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Music on my computer.

Discussion in 'Okie Memorial Area' started by okie, Jun 20, 2012.

  1. okie

    okie GT Mayor

    64,670
    1,525
    Oct 28, 2001
    Muskogee Ok.
    When I download music or rip a CD onto my hard drive, how do I tell if the music is compressed or not, and does iTunes compress music? I want all my music to be uncompressed if that's possoible:supergrin:
     
  2. dango

    dango

    4,613
    5
    Jun 9, 2008
    Again Okie , tech. got us by the crotch again. To my knowledge' anything digitized is compressed , the days of analog are gone.

    I still remember the days off a virgin record played for the first time on a good turn-table and recorded that way to my reel to reel.WE're getting old Okie.
     


  3. MtBaldy

    MtBaldy Obie Wan, RIP

    10,921
    5
    Jul 21, 2005
    At the beach
    What Dango said. iTunes by default rips CDs to 256kbps .aac files and they are compressed and sound pretty good. Why do you want uncompressed if you can't hear the difference?
     
  4. okie

    okie GT Mayor

    64,670
    1,525
    Oct 28, 2001
    Muskogee Ok.
    I was reading some stuff about compressed music and they said if you had average equipment you couldn't tell a difference, but they said if you had top quality headphones( I have AKG K271 Studio Monitor headphones) that you probably could hear the difference. Also I have a 1 TB hard drive so I have more HD space I will ever need or use:supergrin:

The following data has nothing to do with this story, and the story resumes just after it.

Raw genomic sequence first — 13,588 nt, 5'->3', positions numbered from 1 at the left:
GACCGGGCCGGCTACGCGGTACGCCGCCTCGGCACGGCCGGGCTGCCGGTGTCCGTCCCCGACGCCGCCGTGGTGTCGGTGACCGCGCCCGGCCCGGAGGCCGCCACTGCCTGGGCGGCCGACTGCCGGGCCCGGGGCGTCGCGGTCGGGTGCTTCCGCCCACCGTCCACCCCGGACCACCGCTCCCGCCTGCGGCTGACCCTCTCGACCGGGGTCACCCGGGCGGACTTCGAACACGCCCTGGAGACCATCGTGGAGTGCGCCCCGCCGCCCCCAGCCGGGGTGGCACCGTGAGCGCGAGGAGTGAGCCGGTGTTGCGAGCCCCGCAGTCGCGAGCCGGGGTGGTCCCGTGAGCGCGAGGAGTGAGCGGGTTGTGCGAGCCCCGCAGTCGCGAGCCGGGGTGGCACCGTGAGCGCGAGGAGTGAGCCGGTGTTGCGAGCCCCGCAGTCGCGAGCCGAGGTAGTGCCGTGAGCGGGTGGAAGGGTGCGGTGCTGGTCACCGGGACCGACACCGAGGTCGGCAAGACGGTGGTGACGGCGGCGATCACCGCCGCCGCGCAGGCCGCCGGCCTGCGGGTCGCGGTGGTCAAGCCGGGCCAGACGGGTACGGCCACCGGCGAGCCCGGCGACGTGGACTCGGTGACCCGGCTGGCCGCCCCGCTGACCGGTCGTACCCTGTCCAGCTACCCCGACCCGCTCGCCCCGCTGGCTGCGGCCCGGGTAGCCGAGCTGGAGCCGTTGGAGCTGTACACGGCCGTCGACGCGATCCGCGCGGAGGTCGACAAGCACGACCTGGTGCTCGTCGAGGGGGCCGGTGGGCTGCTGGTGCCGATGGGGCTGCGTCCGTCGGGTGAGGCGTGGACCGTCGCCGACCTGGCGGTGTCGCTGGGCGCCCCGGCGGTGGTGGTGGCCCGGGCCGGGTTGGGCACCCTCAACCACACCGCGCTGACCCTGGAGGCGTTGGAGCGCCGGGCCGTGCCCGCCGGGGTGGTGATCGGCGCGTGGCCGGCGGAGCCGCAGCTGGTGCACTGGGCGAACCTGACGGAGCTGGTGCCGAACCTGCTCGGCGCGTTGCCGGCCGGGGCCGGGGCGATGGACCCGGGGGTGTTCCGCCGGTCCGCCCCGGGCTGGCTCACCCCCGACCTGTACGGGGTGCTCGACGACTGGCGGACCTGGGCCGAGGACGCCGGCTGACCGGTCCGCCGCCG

5. MtBaldy

    MtBaldy Obie Wan, RIP

    10,921
    5
    Jul 21, 2005
    At the beach
    The iTunes AAC encoder set to iTunes Plus is supposed to give you CD quality sound. There is an Apple Lossless encoder in iTunes you can use if you want to. I'm betting, even with very good headphones, you can't hear a difference. Try it and see.
     
  6. tous

    tous GET A ROPE!

    30,318
    25,060
    Jan 7, 2001
    Plano, Texas, Republic of
    Mark, let's examine the premises and come to a conclusion.

    Begin with your assertion that you were, "... reading some stuff about compressed music and they said if you had average equipment you couldn't tell a difference, but they said if you had top quality headphones( I have AKG K271 Studio Monitor headphones) that you probably could hear the difference."

    There are a few limiting factors at work here. Is this so-called lost quality due to compression within your perception? If you can't walk, it doesn't make much difference how good your running shoes are, no? The other limiting factor is how reliable is your information? Note well that the opinions of those deemed audiophiles are often commercials masquerading as judgement or aggrandizement by those claiming expertise they do not possess intended to impress.

    There is a fairly simple was to test this. Keeping the conditions identical, listen to a compressed sample and compare that with an uncompressed sample.

    Then you'll know.
     
  7. edcrosbys

    edcrosbys

    977
    2
    Aug 22, 2007
    VA
    How much music do you have? Figure about 10-15 songs per Gig if you're going uncompressed.

    But why go uncompressed? I believe you are really concerned with lossless vs lossy compression. Lossless compression is still compression, but will give you a digital exact copy of what was originally encoded. Lossy compresses better, sounds very good, but will not be an exact duplicate. The real problem comes when you start re-encoding your music and it was stored in a lossy format and is going to another lossy format.
     
  8. okie, do what I do. I sit on the disc. At my size, anything I sit on, is definitely compressed!! :rofl::rofl::faint:
     
  9. dango

    dango

    4,613
    5
    Jun 9, 2008
    Well said and as always , a gentile man and a scholar .